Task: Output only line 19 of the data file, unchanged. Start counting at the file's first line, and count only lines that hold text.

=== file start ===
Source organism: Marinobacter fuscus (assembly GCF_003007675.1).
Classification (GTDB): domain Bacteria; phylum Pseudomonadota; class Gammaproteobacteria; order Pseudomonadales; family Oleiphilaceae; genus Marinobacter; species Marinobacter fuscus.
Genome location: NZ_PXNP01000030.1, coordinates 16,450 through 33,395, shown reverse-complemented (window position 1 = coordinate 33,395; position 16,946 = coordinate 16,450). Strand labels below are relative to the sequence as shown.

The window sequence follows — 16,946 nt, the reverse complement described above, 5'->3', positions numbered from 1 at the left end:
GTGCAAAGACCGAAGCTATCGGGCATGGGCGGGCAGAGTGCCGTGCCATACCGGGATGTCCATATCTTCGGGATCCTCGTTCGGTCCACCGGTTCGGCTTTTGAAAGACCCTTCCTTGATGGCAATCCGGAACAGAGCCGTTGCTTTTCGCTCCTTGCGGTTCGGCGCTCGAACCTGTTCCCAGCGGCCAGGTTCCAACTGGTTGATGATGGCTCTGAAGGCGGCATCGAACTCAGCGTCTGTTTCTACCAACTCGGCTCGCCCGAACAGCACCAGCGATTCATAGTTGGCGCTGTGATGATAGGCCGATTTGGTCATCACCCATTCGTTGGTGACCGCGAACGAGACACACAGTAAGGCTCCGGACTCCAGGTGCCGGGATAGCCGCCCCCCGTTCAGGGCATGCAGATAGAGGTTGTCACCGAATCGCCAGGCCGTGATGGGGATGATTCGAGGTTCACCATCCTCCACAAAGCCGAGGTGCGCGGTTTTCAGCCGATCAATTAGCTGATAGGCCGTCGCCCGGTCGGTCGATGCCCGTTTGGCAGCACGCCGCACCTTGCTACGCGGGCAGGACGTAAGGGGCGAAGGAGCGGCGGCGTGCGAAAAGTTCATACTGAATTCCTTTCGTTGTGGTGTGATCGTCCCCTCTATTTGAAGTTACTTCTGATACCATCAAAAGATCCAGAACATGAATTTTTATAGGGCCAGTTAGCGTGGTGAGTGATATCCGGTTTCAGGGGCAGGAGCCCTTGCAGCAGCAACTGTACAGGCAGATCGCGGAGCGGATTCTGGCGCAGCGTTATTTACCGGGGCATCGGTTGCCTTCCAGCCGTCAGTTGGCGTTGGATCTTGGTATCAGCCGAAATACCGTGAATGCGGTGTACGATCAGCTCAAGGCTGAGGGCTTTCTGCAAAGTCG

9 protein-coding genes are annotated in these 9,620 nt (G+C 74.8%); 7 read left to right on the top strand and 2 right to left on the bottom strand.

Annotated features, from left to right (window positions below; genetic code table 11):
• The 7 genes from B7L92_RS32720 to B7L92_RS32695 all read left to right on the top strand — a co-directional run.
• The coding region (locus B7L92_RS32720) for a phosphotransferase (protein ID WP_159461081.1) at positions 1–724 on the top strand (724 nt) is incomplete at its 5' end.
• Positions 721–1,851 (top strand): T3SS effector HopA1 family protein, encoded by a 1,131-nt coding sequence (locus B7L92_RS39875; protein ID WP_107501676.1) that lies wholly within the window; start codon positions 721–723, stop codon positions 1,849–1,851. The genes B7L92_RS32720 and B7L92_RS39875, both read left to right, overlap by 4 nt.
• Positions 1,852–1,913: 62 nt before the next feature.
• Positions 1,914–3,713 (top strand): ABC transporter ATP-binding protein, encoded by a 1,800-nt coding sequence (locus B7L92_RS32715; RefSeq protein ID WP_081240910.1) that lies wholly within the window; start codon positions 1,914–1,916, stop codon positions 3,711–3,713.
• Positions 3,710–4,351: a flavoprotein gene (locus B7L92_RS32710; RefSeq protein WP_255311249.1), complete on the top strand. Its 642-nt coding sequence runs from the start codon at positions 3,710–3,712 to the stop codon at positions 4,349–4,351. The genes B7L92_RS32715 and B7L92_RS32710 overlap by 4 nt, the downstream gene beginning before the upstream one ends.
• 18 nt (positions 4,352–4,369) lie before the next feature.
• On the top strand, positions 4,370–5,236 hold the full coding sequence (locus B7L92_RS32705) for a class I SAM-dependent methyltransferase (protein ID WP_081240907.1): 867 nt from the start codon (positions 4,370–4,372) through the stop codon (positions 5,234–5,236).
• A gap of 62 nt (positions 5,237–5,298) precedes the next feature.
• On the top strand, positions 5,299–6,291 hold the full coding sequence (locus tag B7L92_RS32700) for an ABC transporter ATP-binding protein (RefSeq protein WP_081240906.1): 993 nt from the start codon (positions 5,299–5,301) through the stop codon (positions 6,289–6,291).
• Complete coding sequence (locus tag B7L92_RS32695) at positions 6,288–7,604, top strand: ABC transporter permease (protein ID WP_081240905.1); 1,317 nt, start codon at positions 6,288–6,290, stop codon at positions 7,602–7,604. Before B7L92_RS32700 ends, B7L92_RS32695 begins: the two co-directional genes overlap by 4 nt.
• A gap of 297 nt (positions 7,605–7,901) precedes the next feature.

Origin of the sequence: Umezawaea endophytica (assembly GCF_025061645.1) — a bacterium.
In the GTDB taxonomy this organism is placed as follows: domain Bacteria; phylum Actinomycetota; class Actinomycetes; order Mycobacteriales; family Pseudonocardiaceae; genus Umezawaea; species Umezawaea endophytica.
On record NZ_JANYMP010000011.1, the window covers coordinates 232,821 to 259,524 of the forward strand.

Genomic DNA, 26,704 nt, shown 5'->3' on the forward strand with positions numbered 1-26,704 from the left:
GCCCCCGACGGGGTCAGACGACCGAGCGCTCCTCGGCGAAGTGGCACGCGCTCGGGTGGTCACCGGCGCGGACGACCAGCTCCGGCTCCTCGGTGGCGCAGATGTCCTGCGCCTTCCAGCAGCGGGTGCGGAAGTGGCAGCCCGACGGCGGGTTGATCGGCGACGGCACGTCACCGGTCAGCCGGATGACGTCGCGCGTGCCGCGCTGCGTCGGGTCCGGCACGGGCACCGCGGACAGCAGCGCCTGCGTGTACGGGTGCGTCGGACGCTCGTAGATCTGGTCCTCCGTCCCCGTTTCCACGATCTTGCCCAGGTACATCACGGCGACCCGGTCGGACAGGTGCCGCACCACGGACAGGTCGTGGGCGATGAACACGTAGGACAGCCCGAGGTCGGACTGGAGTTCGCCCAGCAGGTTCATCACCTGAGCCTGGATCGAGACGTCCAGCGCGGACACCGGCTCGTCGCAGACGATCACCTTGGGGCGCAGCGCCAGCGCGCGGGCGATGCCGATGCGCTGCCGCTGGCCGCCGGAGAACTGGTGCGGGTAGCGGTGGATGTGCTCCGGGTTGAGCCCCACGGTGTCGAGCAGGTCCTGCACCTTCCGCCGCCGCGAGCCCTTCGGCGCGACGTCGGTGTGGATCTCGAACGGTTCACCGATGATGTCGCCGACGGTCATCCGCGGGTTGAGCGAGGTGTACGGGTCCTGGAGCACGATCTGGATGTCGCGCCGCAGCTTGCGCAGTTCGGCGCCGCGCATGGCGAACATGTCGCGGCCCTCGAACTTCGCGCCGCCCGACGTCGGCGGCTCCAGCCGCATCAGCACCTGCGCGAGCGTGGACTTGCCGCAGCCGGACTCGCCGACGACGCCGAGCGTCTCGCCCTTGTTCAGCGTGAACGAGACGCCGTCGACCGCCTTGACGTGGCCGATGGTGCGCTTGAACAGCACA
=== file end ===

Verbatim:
• A gap of 297 nt (positions 7,605–7,901) precedes the next feature.